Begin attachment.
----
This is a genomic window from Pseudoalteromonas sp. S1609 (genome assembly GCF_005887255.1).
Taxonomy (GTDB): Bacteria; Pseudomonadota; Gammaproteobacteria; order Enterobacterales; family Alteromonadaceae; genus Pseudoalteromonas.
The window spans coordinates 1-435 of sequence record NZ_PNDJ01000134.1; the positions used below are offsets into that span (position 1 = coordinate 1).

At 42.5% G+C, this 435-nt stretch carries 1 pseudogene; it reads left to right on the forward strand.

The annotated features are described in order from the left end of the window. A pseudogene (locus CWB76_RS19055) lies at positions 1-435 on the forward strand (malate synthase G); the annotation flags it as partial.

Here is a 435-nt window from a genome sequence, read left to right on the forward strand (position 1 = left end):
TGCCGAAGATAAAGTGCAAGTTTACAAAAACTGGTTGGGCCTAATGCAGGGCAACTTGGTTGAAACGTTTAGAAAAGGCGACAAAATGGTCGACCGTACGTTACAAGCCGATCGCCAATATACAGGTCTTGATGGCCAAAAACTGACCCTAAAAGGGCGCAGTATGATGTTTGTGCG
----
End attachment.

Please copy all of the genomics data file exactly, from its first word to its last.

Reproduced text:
This is a genomic window from Pseudoalteromonas sp. S1609 (genome assembly GCF_005887255.1).
Taxonomy (GTDB): Bacteria; Pseudomonadota; Gammaproteobacteria; order Enterobacterales; family Alteromonadaceae; genus Pseudoalteromonas.
The window spans coordinates 1-435 of sequence record NZ_PNDJ01000134.1; the positions used below are offsets into that span (position 1 = coordinate 1).

At 42.5% G+C, this 435-nt stretch carries 1 pseudogene; it reads left to right on the forward strand.

The annotated features are described in order from the left end of the window. A pseudogene (locus CWB76_RS19055) lies at positions 1-435 on the forward strand (malate synthase G); the annotation flags it as partial.

Here is a 435-nt window from a genome sequence, read left to right on the forward strand (position 1 = left end):
TGCCGAAGATAAAGTGCAAGTTTACAAAAACTGGTTGGGCCTAATGCAGGGCAACTTGGTTGAAACGTTTAGAAAAGGCGACAAAATGGTCGACCGTACGTTACAAGCCGATCGCCAATATACAGGTCTTGATGGCCAAAAACTGACCCTAAAAGGGCGCAGTATGATGTTTGTGCG